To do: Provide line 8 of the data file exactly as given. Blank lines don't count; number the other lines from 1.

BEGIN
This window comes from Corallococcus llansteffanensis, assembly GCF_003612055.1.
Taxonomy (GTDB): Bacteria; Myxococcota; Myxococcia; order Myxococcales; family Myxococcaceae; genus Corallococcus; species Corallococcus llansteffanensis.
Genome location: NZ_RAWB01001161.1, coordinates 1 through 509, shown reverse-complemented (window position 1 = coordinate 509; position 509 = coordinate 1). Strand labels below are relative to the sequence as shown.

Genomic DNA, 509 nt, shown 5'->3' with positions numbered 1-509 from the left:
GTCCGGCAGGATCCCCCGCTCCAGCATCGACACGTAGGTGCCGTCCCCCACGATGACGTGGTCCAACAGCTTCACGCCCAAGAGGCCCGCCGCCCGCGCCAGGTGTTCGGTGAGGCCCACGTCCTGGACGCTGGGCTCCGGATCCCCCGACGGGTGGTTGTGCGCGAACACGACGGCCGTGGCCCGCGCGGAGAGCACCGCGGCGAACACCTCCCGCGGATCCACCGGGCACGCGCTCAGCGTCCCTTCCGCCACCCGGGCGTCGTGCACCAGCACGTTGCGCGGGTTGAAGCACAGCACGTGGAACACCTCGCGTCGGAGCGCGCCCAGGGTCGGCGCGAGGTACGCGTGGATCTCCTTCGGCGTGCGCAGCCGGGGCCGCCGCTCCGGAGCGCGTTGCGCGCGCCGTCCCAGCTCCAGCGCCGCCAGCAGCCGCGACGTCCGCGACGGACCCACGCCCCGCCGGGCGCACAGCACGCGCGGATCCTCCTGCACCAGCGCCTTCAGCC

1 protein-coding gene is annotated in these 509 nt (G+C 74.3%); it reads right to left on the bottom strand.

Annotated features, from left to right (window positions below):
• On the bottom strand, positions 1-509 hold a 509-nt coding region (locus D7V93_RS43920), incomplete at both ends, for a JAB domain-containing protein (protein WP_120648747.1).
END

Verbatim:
• On the bottom strand, positions 1-509 hold a 509-nt coding region (locus D7V93_RS43920), incomplete at both ends, for a JAB domain-containing protein (protein WP_120648747.1).